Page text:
This installment of the Caster Prestige Archetype-series clocks in at 8 pages, 1 page front cover, 1.5 pages SRD, 1 page blank, leaving us with 5.5 pages of content, so let’s take a look!
So, what are these? In case you are not familiar with the concept, a prestige archetype represents a way to not have to take a prestige class; after 3.X’s flood, many players and GMs were justifiably tired of the concept…something that is also represented within the design of some PrCs out there. Worse in my opinion, the 3.X flood killed the “prestige”-aspect – the PrCs felt more like kits that could only be taken later, to use a 2nd edition analogue. PFRPG has partially inherited this issue – while there now are significantly more PrCs that emphasize “prestige”, we still have ample of concepts that do not have to be represented by a PrC. The massive amount of excellent assassin-fixes out there would be just one example that not all PrCs should be PrCs. Enter this series.
Prestige Archetypes translate Prestige Classes and all their unique tricks into basically an archetype and combine that with a base class, moving everything around. The result, hence, is closer to a hybrid class than you’d expect and it has to be – after all, minimum PrC-level-requirements mean that PrC-options not necessarily cover all levels or are appropriate for every level. Thus, in each such pdf, we get basically a class that makes it possible to pursue a PrC from level 1, all the way to 20th level.
Something new for this series as opposed to the earlier ones: We begin with a massive list of alternate favored class options that cover the core races, advanced races, featured races and also extend to several of the unique and evocative Porphyran races like the Zendiqi. These alternate favored class options are generic in that they are not tied to a specific class, but that is not to say that they are boring – they tie in very well with the respective races, featuring, among other options, increased limited daily use racial abilities and the like. So yes, these can be considered to be a fun, balanced array that manages to tie in well with the racial concepts.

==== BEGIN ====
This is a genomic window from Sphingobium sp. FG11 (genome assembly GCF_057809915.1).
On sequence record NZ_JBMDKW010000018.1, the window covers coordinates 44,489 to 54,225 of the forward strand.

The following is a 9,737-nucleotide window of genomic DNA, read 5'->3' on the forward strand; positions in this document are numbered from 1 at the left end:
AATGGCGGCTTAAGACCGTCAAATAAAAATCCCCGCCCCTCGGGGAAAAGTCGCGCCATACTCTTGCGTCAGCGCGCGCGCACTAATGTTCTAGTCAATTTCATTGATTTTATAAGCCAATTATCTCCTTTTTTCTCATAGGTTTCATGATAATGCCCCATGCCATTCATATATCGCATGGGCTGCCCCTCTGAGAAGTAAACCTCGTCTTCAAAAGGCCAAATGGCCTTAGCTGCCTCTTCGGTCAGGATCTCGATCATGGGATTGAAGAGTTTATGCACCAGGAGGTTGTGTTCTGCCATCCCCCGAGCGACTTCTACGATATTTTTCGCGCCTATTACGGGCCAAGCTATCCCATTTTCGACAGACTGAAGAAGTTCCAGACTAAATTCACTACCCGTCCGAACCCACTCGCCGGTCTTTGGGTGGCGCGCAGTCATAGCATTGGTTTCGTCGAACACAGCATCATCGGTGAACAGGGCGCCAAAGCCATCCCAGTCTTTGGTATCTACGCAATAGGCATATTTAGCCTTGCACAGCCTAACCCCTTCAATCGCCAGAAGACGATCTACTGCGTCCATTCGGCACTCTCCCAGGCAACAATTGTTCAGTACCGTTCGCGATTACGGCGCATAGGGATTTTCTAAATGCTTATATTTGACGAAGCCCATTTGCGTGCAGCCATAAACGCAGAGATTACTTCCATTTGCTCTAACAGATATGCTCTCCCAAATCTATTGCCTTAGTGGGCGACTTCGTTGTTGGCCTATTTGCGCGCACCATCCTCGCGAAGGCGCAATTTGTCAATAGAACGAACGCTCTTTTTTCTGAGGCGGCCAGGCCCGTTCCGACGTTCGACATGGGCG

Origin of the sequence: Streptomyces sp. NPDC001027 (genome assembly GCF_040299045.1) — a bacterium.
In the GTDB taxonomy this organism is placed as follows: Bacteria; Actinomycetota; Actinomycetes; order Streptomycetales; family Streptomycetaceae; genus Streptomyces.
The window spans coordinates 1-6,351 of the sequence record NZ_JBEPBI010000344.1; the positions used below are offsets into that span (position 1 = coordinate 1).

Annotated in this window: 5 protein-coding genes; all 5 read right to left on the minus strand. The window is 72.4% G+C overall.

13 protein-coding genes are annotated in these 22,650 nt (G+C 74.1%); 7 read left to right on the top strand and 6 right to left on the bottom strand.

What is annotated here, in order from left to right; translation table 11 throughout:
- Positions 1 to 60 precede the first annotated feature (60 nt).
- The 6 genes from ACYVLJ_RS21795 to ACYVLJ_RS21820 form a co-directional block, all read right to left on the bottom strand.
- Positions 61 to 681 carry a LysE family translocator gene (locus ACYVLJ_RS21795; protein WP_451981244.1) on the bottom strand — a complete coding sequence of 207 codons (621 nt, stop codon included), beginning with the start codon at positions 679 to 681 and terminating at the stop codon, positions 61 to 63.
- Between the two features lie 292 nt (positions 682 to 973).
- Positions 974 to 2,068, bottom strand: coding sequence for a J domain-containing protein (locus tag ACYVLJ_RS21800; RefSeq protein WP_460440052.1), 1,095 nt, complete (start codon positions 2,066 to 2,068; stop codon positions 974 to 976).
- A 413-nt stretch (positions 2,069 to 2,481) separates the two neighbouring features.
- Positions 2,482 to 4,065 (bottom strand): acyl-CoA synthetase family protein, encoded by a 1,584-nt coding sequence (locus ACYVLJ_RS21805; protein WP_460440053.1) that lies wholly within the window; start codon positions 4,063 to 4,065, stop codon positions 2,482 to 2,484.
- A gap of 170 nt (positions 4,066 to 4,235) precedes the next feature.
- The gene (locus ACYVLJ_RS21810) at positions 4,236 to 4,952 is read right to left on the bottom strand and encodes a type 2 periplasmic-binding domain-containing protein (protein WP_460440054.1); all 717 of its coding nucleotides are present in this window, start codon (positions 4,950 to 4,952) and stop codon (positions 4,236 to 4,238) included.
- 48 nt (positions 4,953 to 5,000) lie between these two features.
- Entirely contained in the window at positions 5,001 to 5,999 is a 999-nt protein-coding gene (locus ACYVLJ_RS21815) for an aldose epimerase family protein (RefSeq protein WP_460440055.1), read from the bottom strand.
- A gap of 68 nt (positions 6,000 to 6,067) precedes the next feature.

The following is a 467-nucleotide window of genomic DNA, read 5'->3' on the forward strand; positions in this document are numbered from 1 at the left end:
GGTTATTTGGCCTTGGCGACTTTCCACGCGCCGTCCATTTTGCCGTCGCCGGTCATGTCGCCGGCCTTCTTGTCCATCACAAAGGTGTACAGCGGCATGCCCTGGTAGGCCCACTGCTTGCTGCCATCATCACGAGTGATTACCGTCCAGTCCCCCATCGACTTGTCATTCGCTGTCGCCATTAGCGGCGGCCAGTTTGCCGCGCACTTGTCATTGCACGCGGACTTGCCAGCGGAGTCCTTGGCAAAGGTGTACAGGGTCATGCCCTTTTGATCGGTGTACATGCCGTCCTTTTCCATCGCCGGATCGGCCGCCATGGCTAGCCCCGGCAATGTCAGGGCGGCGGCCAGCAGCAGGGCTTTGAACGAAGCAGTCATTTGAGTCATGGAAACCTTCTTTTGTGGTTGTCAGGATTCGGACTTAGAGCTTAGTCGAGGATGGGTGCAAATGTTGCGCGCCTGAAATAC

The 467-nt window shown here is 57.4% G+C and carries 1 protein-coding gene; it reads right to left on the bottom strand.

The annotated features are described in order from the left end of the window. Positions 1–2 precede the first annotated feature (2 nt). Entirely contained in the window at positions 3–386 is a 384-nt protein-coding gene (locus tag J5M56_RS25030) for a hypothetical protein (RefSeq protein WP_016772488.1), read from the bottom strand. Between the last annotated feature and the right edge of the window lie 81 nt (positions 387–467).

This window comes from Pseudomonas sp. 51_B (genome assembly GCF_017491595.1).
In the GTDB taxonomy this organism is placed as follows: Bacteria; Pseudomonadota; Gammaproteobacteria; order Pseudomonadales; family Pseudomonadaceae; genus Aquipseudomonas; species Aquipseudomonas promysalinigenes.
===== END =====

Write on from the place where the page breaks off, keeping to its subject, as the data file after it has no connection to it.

That out of the way, let us take a look at the class herein, with is built on the chassis of wizard and the Mage of the Third Eye PrC, with d6 HD, 2 + Int skills per level, with d6 HD, 2 + Int skills per level, full spellcasting progression, good Will-saves and 1/2 BAB-progression. Proficiency-wise, they only get club, dagger, dart and quarterstaff. They inherit the wizard’s Scribe Scroll feat at 1st level. 4th level yields access to wizard school powers of any school of magic – he may choose a single arcane school SP with daily uses equal 3 + Int-mod uses; however, instead of this cap, use costs one hand pool point – more on that below. 8th and 12th level yield new school SPs that adhere to aforementioned paradigms.
Now, what’s this hand pool? This pool refreshes upon preparing spells and nets 3 + 1/2 class level + Intelligence modifier pool points. Expending one point from this pool as a standard action makes a melee weapon fly instantly to a target within 30 ft. and attacks it, before returning to the mage. The attack is treated as a ranged attack, but is not governed by Dexterity, but by Intelligence. Combat maneuvers may not be performed at range.